LARGO — As the floodwaters of Tropical Storm Debby began to recede Wednesday, a man's body was discovered floating in a swollen canal just north of the Pinellas Safe Harbor homeless shelter.
Pedestrians spotted the body in the Cross Bayou Canal and called authorities at 7:40 a.m., according to Largo Police Lt. Mike Loux. It was found near a bridge on 150th Avenue, just off 49th Street N.
The cause of death has yet to be determined, and police continue to investigate. A preliminary examination of the body did not suggest foul play. There were "no obvious signs of a struggle," Loux said.
Police did not know whether the man's death was related to the three days of heavy storms the region has endured.
Two confirmed deaths have so far been attributed to Debby: A 32-year-old Highlands County woman was killed by a tornado, and a man drowned after his canoe capsized on Lake Dorr, in Ocala National Forest.
The Pasco County Sheriff's Office also responded Wednesday morning to a call about a floating body in New Port Richey.
In Largo, the man found in the canal was carrying an identification issued by Safe Harbor, the shelter by the county jail that houses homeless, low-level offenders. The shelter sits next to the canal, just south of where the body was discovered.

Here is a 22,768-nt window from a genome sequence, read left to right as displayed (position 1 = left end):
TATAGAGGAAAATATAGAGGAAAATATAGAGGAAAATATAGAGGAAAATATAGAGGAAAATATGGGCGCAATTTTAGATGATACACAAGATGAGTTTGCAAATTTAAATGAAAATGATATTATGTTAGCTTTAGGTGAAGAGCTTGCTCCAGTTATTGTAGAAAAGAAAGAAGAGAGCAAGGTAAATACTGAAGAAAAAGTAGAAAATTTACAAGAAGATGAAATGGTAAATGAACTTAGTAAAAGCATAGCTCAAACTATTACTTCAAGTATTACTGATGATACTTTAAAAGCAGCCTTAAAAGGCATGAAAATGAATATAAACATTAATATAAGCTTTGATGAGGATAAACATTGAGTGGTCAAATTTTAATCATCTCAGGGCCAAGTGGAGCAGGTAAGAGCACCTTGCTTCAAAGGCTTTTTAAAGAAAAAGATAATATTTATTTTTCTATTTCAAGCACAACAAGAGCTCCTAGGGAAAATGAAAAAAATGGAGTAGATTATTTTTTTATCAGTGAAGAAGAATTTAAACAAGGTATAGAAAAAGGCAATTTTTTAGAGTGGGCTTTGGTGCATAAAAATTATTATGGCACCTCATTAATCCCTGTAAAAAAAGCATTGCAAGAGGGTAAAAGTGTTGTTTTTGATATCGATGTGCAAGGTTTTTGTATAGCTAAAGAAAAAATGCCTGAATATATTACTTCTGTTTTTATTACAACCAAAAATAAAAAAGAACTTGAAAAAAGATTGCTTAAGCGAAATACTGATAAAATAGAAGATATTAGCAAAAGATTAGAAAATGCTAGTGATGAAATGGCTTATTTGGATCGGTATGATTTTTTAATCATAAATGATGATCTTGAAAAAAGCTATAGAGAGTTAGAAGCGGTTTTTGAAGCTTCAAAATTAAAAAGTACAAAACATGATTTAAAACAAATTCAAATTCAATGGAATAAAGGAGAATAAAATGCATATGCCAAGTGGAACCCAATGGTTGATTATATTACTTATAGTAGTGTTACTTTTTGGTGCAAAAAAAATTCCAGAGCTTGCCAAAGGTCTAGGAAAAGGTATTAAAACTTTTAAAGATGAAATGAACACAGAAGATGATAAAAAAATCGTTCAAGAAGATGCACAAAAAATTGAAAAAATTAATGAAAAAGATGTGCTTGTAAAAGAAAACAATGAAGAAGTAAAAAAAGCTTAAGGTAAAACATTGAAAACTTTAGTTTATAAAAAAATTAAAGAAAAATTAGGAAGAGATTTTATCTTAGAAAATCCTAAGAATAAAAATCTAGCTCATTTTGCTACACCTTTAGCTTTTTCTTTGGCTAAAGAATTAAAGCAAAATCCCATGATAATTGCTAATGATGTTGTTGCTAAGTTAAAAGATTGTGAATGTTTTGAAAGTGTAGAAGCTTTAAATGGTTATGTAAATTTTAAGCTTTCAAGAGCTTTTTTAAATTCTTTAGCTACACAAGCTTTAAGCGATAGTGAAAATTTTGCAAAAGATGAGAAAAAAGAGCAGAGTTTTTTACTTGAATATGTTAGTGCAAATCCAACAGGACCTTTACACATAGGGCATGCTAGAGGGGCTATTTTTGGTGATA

Police were not releasing the man's name pending notification of his next of kin.
Wednesday morning, about a half-dozen officials from the Largo Police Department and Medical Examiner's Office gathered on the bank of the canal, wrapping the body in a white shroud. It was lifted onto a gurney and driven from the scene.
The water was black, swollen and sluggish. It appeared to have risen well above its normal level, with trees on either side engulfed up to their boughs.
Angie Stone, who lives down the road, leaned on her fence watching the scene. She said flooding from Debby had been a problem in the neighborhood, with water rising into her daughter's bedroom.
"It was bad," she said. "I've been in Florida since 2001. That storm we had Sunday was the worst one I've seen yet."
Stone said she often sees transients from Safe Harbor walking up and down her road. It's said in the neighborhood that they sometimes congregate under the bridge.
"They'd be walking up and down here and they'd be coming through the cut sometimes," she said.
Her daughter was beside her, looking up the road toward the canal. "He was probably trying to go home, Mama," she said.
Peter Jamison can be reached at email@example.com or (727) 445-4157.